How to Prune Fruit Trees


There’s something unsettling about the time to cut, or not to cut, your fruit tree. And by cut I mean prune, but in everyone’s mind this is substantial, and possibly brutal, tree surgery. Is surgery really necessary?! Perhaps we’re best to leave it, I’m mean things really aren’t that dire. Yep, pruning your fruit tree sometimes feels like life or death.

The theories on when to prune fruit trees vary like the winds in early spring. There are just so many times, and ways, to trim a tree that all seem definitive. Add to that so many different tree varieties, that if you googled “when to prune a fruit tree” (like you may be doing now), you’ll be thrown a full spectrum of methods for nearly all varieties. Early spring, late winter, peak summer, mid autumn….gentle trim, hard cut back, second year growth….Edward Scissorhands, Vidal Sassoon…

Perhaps the point this makes – louder than any – is that the best time to prune a fruit tree is whenever a tree needs it. Which may seem like ambiguous advice, thrown amongst ambiguity, but what I mean is that there are really few bad times to cut. Think of it as you would your own haircut.  There just comes the point when you need to go to the hairdresser. Despite knowing it’ll be a couple of weeks – maybe a month – until you are comfortable into your new hair style, you can’t let your Saturday night date or mid-week meeting, deter you from necessary hair maintenance. Just cut your damn hair.

There are really only two occasions when pruning is not advisable. The first is when a tree is becoming loaded with fruit. Even Donald Trump would agree that this is a “really bad deal”. A cut back then will deprive you of the reason you’re growing the tree, so it an obvious no-no. The second, and just as obvious time not to prune, is when the tree is the perfect size, shape and loaded with fresh, lush growth. There’s no point playing with perfection just because you feel like giving the secateurs a work out.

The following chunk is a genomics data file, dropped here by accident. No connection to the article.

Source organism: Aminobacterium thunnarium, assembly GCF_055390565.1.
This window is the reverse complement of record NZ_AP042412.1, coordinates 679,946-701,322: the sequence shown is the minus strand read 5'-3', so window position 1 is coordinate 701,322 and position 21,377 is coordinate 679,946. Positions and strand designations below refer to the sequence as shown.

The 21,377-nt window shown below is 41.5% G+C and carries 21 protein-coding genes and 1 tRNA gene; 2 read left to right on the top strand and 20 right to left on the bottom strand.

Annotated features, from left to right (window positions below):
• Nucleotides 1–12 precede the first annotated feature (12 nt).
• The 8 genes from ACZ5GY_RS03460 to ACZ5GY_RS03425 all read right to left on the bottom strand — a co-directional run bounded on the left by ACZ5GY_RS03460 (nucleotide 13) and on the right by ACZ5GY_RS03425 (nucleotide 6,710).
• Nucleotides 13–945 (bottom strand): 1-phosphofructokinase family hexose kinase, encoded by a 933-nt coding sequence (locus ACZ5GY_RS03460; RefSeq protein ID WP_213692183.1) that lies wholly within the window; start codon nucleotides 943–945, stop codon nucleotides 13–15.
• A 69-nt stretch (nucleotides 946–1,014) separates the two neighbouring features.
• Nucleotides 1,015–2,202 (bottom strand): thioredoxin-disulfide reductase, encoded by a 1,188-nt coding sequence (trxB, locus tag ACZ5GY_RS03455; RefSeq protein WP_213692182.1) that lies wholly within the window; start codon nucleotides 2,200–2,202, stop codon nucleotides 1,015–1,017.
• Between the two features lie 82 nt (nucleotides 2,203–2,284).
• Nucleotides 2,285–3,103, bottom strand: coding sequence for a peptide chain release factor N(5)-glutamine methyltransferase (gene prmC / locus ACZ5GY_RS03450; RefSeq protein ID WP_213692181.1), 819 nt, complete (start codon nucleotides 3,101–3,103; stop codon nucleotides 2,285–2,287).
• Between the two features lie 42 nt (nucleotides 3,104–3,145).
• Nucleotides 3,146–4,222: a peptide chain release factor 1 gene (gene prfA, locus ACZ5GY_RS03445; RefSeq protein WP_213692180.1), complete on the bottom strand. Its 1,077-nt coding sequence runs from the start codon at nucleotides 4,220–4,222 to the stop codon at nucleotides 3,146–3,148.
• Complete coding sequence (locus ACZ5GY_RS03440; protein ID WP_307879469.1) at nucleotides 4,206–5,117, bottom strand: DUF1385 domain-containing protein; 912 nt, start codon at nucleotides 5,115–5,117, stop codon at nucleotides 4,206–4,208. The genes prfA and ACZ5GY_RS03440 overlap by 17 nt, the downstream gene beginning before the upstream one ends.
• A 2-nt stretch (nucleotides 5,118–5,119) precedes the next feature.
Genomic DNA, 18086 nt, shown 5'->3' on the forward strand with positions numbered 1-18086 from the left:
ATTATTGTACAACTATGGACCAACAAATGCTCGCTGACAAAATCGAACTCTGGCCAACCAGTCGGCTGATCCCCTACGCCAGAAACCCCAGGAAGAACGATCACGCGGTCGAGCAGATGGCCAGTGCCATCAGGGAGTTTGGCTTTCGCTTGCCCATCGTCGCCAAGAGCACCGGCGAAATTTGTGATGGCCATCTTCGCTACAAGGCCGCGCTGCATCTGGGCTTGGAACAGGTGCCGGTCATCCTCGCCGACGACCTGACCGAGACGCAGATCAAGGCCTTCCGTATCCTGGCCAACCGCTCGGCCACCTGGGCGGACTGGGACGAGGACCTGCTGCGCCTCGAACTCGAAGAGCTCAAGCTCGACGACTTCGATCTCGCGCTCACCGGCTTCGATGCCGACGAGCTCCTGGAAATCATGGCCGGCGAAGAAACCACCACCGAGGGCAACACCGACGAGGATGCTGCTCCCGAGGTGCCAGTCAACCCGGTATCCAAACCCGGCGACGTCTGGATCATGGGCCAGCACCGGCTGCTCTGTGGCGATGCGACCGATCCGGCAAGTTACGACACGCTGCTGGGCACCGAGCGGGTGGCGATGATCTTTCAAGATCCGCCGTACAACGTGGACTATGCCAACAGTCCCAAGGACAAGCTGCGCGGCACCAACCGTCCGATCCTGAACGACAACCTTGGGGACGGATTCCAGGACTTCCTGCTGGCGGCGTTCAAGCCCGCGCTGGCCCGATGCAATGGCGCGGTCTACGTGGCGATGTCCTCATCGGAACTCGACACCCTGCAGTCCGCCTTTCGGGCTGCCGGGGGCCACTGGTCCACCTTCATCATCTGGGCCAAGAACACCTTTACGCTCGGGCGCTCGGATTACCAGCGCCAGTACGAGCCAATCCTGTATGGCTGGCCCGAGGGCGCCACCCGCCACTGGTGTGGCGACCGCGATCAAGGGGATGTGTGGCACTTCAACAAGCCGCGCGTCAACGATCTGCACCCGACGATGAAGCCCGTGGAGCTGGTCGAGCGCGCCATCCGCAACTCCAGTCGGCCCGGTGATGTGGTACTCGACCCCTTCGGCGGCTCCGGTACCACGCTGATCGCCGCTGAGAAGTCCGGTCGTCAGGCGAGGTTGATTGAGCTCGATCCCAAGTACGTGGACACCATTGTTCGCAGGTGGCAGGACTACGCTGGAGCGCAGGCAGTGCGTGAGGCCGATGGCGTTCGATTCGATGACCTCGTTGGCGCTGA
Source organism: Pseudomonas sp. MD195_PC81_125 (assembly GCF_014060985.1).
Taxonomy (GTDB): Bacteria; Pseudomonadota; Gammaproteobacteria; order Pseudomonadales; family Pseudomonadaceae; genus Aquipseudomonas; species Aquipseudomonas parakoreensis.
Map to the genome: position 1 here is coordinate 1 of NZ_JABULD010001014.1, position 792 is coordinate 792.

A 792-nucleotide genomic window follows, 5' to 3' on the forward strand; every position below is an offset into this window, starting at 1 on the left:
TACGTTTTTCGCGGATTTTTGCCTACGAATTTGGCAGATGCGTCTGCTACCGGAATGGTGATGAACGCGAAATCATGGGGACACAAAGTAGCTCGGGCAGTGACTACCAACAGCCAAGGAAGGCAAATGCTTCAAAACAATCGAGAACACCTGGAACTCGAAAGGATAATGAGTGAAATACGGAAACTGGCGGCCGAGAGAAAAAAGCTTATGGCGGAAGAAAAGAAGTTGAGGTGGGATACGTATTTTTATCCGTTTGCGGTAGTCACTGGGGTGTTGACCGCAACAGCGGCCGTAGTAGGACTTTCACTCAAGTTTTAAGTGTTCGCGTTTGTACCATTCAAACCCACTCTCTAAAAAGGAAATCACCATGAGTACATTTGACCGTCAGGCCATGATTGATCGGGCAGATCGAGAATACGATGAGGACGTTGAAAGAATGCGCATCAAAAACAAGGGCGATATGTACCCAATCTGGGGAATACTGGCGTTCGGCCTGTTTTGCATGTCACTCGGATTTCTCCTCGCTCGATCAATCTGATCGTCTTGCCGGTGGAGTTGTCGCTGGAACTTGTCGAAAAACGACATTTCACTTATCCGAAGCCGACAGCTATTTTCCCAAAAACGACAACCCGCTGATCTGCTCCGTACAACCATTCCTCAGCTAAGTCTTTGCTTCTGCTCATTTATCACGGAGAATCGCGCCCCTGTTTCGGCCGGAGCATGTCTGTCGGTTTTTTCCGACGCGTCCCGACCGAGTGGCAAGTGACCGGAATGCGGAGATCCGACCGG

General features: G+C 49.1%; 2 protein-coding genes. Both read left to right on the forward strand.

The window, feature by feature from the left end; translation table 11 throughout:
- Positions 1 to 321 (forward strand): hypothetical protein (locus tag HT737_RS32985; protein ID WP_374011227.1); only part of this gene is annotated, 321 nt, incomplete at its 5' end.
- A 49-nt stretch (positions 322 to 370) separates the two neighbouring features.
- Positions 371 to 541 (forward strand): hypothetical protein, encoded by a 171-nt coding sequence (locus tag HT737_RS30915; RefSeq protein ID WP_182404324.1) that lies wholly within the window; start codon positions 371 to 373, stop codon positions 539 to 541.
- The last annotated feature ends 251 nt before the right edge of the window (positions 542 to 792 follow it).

Pruning Fruit Trees

The most basic concept of pruning is that by cutting it back it will promote new growth, and that’s a good thing because it encourages more fruit production. Fruit trees that are left to their own devices, without pruning, tend to become hard stemmed. This restricts new growth, which ultimately restricts fruit growth. To go forward, you have to go back first, and this is what a cut back achieves. It unlocks fresh and vigorous growth, turning stale trees vibrant again.

When pruning you need to ensure your tools are sharp and sterile. I know we’re trying to avoid the surgery analogy, but imagine a surgeon operating with blunt and dirty tools? Blunt secateurs will cause splitting of branches that can promote a host of potential problems. Clean cuts, using clean tools, will help a tree recover as quickly as possible.

In determining shape you need to consider the ability for the tree to hold good fruit as well as suiting the space you’re growing it in. So rather than sculpting rabbits or fairies, the shape of you trees needs to be better geared for production purposes. Make sure that there are 4 to 5 strongly defined arms to the tree, that will allow good airflow between the foliage and fruit, once it comes.